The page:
• Is Plane Conflation Bracket Erasure?

      Kang, Hyunsook; Crowhurst, Megan; University of Texas at Austin (Department of Linguistics, University of Arizona (Tucson, AZ), 1988)
    • Tonal Evidence for an INFL Cycle in the Kinande Verb

      Mutaka, Ngessimo; Crowhurst, Megan; University of Southern California (Department of Linguistics, University of Arizona (Tucson, AZ), 1988)
    • Marshallese Single Segment Reduplication

      Spring, Cari; Crowhurst, Megan; University of Arizona (Department of Linguistics, University of Arizona (Tucson, AZ), 1988)
    • Palatalization in Biscayan Basque and Feature Geometry

      Hualde, Jose; Crowhurst, Megan; University of Southern California (Department of Linguistics, University of Arizona (Tucson, AZ), 1988)
      Archangeli (1987) has pointed out that the hierarchical model of feature representation combined with the statement of phonological rules in terms of conditions and parameters offers the advantage that it allows the expression as a single rule of unitary processes that must be stated as multiple operations within other frameworks. In this paper I will offer an example of this (cf. Hualde, 1987 for another example). I will show that a seemingly complex process of palatalization that must be stated as two related but different operations within a linear model, can be straightforwardly captured in the hierarchical /parametrical approach by taking into account the geometrical structures on which the palatalization rule applies; in particular, the branching structures created by a rule of place assimilation. I will assume that assimilatory processes have the effect of creating complex structures where features or nodes are shared by several segments. From this assumption we can make predictions about how other rules may apply to the output of a process of assimilation. These predictions are very different in some cases from what one would expect from a formulation of the rules in a linear, feature -changing framework. In the case to be examined here, the predictions made by taking into account derived geometrical structures receive very strong confirmation. I will consider a rule of palatalization in two Basque dialects. In one of them, the process of palatalization can be captured quite simply by a linear rule. In the other dialect, the facts appear as more complex and requiring several operations within a linear framework, but are actually simpler to state within a geometrical /parametrical framework. Only within such a theory can we capture the fact that the more pervasive palatalization observed in this second dialect arose from a simplification in the rule that other dialects possess.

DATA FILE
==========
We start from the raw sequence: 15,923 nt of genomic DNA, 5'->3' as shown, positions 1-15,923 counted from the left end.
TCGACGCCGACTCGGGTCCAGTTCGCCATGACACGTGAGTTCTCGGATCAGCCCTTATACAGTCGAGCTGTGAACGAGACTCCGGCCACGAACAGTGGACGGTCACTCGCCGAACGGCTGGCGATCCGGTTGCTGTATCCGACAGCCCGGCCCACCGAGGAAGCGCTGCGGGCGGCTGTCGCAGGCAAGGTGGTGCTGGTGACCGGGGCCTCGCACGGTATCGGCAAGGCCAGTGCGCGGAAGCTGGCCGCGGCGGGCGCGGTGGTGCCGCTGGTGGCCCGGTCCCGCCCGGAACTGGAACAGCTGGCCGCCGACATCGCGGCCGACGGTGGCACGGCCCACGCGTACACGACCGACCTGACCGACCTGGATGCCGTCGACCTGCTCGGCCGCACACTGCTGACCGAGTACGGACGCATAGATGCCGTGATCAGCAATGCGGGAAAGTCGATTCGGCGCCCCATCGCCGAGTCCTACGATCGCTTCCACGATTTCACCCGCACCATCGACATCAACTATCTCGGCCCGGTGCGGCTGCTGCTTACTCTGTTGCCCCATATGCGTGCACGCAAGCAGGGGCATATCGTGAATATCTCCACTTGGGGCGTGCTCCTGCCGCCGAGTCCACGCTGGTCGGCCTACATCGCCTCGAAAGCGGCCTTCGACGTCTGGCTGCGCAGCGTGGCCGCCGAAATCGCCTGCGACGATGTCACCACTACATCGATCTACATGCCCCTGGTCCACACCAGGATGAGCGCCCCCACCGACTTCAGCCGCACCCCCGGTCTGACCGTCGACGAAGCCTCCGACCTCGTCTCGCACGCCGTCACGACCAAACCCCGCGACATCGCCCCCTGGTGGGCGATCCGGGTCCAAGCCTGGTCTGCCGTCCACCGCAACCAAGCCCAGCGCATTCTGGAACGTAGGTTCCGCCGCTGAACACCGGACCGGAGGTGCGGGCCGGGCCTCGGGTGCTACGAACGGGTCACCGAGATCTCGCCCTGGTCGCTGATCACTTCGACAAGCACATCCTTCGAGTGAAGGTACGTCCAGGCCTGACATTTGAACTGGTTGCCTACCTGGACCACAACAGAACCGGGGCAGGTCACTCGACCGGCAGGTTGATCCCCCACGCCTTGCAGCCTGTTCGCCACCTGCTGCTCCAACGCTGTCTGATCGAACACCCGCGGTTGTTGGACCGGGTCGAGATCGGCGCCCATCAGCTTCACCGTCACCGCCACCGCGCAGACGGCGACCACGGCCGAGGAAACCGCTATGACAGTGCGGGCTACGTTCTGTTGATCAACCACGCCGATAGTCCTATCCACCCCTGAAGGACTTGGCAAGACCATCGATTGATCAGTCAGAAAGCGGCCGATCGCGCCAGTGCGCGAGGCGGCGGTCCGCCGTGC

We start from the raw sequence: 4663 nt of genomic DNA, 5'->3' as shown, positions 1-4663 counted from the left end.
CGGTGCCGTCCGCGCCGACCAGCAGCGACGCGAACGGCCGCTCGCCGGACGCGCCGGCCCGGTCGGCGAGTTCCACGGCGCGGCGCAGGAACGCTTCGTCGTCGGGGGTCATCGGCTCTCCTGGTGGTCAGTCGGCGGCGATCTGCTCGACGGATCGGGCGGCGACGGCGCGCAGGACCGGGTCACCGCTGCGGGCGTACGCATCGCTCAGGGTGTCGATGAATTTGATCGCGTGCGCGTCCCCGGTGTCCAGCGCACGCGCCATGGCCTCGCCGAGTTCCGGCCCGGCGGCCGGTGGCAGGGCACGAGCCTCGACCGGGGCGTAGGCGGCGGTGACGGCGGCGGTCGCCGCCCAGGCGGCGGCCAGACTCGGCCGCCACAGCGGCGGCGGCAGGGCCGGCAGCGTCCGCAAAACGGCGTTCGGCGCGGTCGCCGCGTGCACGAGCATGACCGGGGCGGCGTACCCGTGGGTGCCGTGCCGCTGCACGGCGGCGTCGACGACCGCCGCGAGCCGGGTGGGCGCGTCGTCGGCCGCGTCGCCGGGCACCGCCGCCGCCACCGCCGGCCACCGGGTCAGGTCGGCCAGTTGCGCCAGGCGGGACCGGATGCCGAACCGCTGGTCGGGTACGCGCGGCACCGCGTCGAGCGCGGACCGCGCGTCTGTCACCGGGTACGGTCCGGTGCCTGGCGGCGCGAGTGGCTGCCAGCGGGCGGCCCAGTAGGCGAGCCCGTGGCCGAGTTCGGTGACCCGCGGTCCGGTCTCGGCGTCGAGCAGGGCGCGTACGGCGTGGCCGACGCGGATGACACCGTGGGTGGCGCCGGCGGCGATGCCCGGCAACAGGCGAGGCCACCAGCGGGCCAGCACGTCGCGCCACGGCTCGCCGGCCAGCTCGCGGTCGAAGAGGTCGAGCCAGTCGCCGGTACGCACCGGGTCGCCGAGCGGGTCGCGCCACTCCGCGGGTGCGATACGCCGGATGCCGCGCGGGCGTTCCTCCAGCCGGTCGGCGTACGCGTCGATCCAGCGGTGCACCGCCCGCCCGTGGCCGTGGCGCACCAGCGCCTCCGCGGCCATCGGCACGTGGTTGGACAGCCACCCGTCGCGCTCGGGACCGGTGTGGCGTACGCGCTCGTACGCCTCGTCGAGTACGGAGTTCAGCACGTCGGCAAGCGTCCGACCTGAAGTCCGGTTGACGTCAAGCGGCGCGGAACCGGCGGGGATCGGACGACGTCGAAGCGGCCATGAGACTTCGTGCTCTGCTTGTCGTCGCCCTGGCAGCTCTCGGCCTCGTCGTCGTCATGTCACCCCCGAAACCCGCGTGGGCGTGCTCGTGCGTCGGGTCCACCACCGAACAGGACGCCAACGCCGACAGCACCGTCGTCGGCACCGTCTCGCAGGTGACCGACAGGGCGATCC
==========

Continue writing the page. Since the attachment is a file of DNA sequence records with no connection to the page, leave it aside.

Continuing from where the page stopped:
• A Structural Analysis of Mutation

      Schafer, Robin; Crowhurst, Megan; University of Arizona (Department of Linguistics, University of Arizona (Tucson, AZ), 1988)
    • Preface (Arizona Phonology Conference, Volume 1, 1988)

      Crowhurst, Megan (Department of Linguistics, University of Arizona (Tucson, AZ), 1988)
    • Diphthongization and Coindexing

      Hayes, Bruce; Crowhurst, Megan; University of California, Los Angeles (Department of Linguistics, University of Arizona (Tucson, AZ), 1988)
      The tree model of segment structure proposed by Clements (1985) is an important innovation in phonological theory, making possible a number of interesting and arguably correct predictions about the form of assimilation rules, locality of rule application, and the organization of the distinctive feature system. Clements's proposal has given rise to an expanding literature, including Sagey (1986), Schein and Steriade (1986), Archangeli and Pulleyblank (forthcoming), and McCarthy (forthcoming). In this paper, I argue that the tree model as it stands faces a serious empirical shortcoming: it fails to provide an adequate account of diphthongization rules, here defined as rules that convert a segment (vowel or consonant) into a heterogeneous sequence. I propose a revised tree model, which for clarity and explicitness uses coindexation rather than association lines to indicate temporal association. I argue that my proposal solves the diphthongization problem, and that it also makes it possible to restrict the power of segment structure theory in the following way: the "feature- bearing units" (Clements 1980) for any feature are always elements of the prosodic tier, and not nodes in the segment tree.